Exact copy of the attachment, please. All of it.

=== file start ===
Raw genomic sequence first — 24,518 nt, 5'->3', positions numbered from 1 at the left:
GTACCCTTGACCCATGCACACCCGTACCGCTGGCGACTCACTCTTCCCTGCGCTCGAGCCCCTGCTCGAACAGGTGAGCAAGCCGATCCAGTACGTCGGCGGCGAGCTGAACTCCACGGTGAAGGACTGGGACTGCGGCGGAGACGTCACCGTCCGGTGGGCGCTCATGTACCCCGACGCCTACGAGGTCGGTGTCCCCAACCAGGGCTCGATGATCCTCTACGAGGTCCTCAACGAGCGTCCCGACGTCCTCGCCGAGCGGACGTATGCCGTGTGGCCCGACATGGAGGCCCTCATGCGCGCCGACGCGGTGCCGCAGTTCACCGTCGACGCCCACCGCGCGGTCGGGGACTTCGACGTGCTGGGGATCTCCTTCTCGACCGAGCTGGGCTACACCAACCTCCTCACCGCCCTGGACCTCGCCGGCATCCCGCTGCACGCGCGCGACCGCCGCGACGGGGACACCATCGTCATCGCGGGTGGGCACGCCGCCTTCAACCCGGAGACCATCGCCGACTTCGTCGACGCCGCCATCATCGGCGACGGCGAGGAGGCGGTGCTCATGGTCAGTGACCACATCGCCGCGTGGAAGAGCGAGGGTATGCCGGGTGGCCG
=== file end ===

Raw genomic sequence first — 24,518 nt, 5'->3', positions numbered from 1 at the left:
GTACCCTTGACCCATGCACACCCGTACCGCTGGCGACTCACTCTTCCCTGCGCTCGAGCCCCTGCTCGAACAGGTGAGCAAGCCGATCCAGTACGTCGGCGGCGAGCTGAACTCCACGGTGAAGGACTGGGACTGCGGCGGAGACGTCACCGTCCGGTGGGCGCTCATGTACCCCGACGCCTACGAGGTCGGTGTCCCCAACCAGGGCTCGATGATCCTCTACGAGGTCCTCAACGAGCGTCCCGACGTCCTCGCCGAGCGGACGTATGCCGTGTGGCCCGACATGGAGGCCCTCATGCGCGCCGACGCGGTGCCGCAGTTCACCGTCGACGCCCACCGCGCGGTCGGGGACTTCGACGTGCTGGGGATCTCCTTCTCGACCGAGCTGGGCTACACCAACCTCCTCACCGCCCTGGACCTCGCCGGCATCCCGCTGCACGCGCGCGACCGCCGCGACGGGGACACCATCGTCATCGCGGGTGGGCACGCCGCCTTCAACCCGGAGACCATCGCCGACTTCGTCGACGCCGCCATCATCGGCGACGGCGAGGAGGCGGTGCTCATGGTCAGTGACCACATCGCCGCGTGGAAGAGCGAGGGTATGCCGGGTGGCCG